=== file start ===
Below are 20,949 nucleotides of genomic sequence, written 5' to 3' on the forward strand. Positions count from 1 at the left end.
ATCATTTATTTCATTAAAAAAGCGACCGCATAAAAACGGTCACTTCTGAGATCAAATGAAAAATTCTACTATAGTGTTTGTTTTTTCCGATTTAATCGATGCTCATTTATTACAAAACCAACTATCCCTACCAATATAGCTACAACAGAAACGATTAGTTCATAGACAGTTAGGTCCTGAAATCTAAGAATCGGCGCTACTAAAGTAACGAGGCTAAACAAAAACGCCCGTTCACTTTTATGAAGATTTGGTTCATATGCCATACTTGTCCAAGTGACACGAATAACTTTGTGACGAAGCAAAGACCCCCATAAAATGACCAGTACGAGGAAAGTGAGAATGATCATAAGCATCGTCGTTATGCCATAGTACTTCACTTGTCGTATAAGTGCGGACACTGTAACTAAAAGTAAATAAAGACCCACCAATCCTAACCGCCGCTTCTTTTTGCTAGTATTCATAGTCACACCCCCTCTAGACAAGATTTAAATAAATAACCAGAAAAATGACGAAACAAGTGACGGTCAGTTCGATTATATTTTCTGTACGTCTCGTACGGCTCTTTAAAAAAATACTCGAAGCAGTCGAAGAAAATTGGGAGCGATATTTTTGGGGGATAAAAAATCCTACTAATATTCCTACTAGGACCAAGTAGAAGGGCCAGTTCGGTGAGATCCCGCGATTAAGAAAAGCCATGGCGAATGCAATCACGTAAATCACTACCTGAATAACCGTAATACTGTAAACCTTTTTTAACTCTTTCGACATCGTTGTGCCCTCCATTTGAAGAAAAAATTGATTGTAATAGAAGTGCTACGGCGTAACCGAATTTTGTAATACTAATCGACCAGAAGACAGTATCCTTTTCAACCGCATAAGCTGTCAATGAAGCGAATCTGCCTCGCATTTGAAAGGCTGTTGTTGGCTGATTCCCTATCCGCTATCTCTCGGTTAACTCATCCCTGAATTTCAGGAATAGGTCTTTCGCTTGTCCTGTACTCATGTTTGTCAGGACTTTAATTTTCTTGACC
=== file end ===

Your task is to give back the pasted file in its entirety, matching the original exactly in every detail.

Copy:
Below are 20,949 nucleotides of genomic sequence, written 5' to 3' on the forward strand. Positions count from 1 at the left end.
ATCATTTATTTCATTAAAAAAGCGACCGCATAAAAACGGTCACTTCTGAGATCAAATGAAAAATTCTACTATAGTGTTTGTTTTTTCCGATTTAATCGATGCTCATTTATTACAAAACCAACTATCCCTACCAATATAGCTACAACAGAAACGATTAGTTCATAGACAGTTAGGTCCTGAAATCTAAGAATCGGCGCTACTAAAGTAACGAGGCTAAACAAAAACGCCCGTTCACTTTTATGAAGATTTGGTTCATATGCCATACTTGTCCAAGTGACACGAATAACTTTGTGACGAAGCAAAGACCCCCATAAAATGACCAGTACGAGGAAAGTGAGAATGATCATAAGCATCGTCGTTATGCCATAGTACTTCACTTGTCGTATAAGTGCGGACACTGTAACTAAAAGTAAATAAAGACCCACCAATCCTAACCGCCGCTTCTTTTTGCTAGTATTCATAGTCACACCCCCTCTAGACAAGATTTAAATAAATAACCAGAAAAATGACGAAACAAGTGACGGTCAGTTCGATTATATTTTCTGTACGTCTCGTACGGCTCTTTAAAAAAATACTCGAAGCAGTCGAAGAAAATTGGGAGCGATATTTTTGGGGGATAAAAAATCCTACTAATATTCCTACTAGGACCAAGTAGAAGGGCCAGTTCGGTGAGATCCCGCGATTAAGAAAAGCCATGGCGAATGCAATCACGTAAATCACTACCTGAATAACCGTAATACTGTAAACCTTTTTTAACTCTTTCGACATCGTTGTGCCCTCCATTTGAAGAAAAAATTGATTGTAATAGAAGTGCTACGGCGTAACCGAATTTTGTAATACTAATCGACCAGAAGACAGTATCCTTTTCAACCGCATAAGCTGTCAATGAAGCGAATCTGCCTCGCATTTGAAAGGCTGTTGTTGGCTGATTCCCTATCCGCTATCTCTCGGTTAACTCATCCCTGAATTTCAGGAATAGGTCTTTCGCTTGTCCTGTACTCATGTTTGTCAGGACTTTAATTTTCTTGACC